Running for My Life

Author: Lopez Lomong,Mark A. Tabb

Publisher: Harper Collins

ISBN: 1595555153

Category: Biography & Autobiography

Page: 229

View: 7912


Offers the true story of a Sudanese boy who, through unyielding faith, overcame a wartorn nation to become an American citizen and an Olympic contender.

Running For My Life

Author: Rachel Ann Cullen

Publisher: Bonnier Publishing Ltd.

ISBN: 1911274856

Category: Sports & Recreation

Page: 352

View: 2109


For readers who enjoyed Alexandra Heminsley's Running like a Girl and Bryony Gordon's Mad Girl, Running for my Life is a hilarious, heartfelt and inspirational story of one woman's marathon journey through mental illness. Throughout her life, Rachel Cullen followed a simple yet effective route straight to mental health misery. Suffering from bipolar disorder, and hungry for approval at any price, she settled for flunked relationships, an ill-fitting career, and poor health to match. Whilst mindlessly seeking a utopian vision of 'normality' that she was mis-sold and so desperate to achieve, the solution seemed increasingly illusive. Stuck in this endless cycle of disappointment with her life, and not knowing how to handle the strain of her mental illness, she put on a pair of old trainers. She'd never been able to think of herself as a 'runner', and the first time she forced herself out the door, she knew it would hurt. Everywhere. She just didn't realise how much it would heal her, too. Interspersed with Rachel's real diary entries, from tortuous teen years to eventually running the London Marathon,Running for my Life will make you laugh, cry, and question whether you really can outrun your demons.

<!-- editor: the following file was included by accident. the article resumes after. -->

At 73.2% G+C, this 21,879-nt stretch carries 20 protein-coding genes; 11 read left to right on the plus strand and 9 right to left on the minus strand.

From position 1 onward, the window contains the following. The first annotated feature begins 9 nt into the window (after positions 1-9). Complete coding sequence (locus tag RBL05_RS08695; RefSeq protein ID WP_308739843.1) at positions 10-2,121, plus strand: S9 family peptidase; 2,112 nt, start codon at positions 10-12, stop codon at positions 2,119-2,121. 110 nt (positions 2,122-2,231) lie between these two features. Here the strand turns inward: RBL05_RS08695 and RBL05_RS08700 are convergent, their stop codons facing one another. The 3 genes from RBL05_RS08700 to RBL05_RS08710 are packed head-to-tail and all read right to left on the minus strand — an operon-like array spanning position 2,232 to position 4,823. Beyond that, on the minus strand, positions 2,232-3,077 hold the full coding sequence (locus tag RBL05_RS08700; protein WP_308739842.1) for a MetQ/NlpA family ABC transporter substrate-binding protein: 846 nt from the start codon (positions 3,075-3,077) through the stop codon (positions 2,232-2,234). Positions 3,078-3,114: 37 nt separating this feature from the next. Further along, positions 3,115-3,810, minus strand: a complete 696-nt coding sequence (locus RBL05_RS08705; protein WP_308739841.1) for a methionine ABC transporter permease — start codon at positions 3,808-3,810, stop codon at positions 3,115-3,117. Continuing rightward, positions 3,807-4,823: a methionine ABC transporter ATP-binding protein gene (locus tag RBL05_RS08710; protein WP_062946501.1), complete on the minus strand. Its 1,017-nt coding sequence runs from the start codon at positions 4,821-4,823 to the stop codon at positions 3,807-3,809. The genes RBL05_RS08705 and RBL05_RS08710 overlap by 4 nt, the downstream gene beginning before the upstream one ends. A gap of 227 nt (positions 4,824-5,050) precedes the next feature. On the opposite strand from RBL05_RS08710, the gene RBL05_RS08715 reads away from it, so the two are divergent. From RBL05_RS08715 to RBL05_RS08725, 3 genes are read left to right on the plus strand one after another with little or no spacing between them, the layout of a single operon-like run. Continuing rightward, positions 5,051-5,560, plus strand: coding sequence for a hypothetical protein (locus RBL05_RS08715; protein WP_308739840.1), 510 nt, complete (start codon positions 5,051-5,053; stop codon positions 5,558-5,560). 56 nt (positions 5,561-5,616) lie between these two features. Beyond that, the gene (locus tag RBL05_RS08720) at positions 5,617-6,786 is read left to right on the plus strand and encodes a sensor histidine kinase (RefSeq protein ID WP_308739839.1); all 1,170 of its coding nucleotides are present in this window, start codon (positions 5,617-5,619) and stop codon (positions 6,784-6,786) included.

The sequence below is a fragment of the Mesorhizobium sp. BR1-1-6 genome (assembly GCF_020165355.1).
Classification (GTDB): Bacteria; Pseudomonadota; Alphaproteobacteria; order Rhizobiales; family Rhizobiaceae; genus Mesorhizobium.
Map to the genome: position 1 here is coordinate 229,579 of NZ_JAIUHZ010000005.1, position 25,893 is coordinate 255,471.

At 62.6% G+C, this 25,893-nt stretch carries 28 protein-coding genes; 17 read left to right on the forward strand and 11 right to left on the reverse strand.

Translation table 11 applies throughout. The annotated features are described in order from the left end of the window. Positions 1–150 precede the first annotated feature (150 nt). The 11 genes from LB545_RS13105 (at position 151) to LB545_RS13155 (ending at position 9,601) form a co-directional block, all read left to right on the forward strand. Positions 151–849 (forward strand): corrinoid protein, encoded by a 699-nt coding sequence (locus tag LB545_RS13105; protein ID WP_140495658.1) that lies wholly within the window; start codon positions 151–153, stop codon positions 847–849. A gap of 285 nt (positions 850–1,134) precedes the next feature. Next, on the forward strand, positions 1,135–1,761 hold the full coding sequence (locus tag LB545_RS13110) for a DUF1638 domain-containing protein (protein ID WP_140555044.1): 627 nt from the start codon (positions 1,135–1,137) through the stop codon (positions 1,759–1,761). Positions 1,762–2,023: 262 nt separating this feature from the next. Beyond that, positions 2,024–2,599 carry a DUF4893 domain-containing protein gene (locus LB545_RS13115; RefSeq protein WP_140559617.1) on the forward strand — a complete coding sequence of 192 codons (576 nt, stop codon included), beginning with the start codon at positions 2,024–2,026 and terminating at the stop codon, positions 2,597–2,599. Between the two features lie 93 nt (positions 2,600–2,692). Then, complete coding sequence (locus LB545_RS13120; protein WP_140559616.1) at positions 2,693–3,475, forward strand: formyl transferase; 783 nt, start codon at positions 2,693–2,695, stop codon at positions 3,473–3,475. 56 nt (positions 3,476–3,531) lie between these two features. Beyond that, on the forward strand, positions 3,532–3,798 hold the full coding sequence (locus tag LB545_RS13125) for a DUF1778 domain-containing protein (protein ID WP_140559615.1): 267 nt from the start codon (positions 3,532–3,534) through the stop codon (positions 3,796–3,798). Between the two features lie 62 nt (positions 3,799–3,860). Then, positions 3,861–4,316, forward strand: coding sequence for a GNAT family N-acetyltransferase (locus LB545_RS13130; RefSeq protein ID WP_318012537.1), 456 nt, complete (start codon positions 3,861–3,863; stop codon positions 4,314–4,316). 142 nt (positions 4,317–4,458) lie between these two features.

Running For My Life

Author: Dragoș Rouă

Publisher: Dragos Roua

ISBN: N.A

Category: Biography & Autobiography

Page: 144

View: 7958


The spooky thing about depression is that it sneaks in. There aren’t really trumpets and loud voices announcing: “Hail, hail, this is depression entering the room, all rise!” Nope. It’s slow, silent, creepy. It doesn’t even look like depression. It starts with small isolation thoughts like: “Maybe I shouldn’t get out today, I just don’t feel like going out”. And then it does the same next day. And then the day after that and so on. And then it starts to whisper louder and louder in your ears: “Why would you go outside, you loser? Didn’t have enough yet? Want more people to make fun of how much of a big, fat loser you are?” And then you start to breath in guilt and shame, instead of air. Every breathe you take is putting more dark thoughts into your body. Until you get stuck. You can’t move anymore. At all. One of the most common sensations I had during those times was me curling down in a corner, crushed by the immense weight of a huge, invisible fist pushing me down. I was feeling like this when I was lying down in the bed, when I was walking around in the backyard, when I was talking to people on the phone. Crushed by an immense, invisible fist, unable to move, in any direction, just waiting to be completely destroyed. Sometimes I was actually hoping that the destruction will come from that fist, somehow, because it would have spare me the effort of doing it myself. Yes, there were times when I felt the only viable way out from that nothingness was my physical extinction. I think the word many of you use for that is “suicidal”. The book you are about to read is the chronicle of my way out of that space. Some parts of it are recorded just as I lived them in the moment, journaling style. Some chapters are literally pages from my journal / blog. But some are written once the healing effect of running started to kick in. It’s not so much about being able to run hundreds of kilometers - although a lot of it will be just stories about my races - as it is about how to regain balance and overcome anxiety and loss.

Running For My Life

Author: Jordan Wylie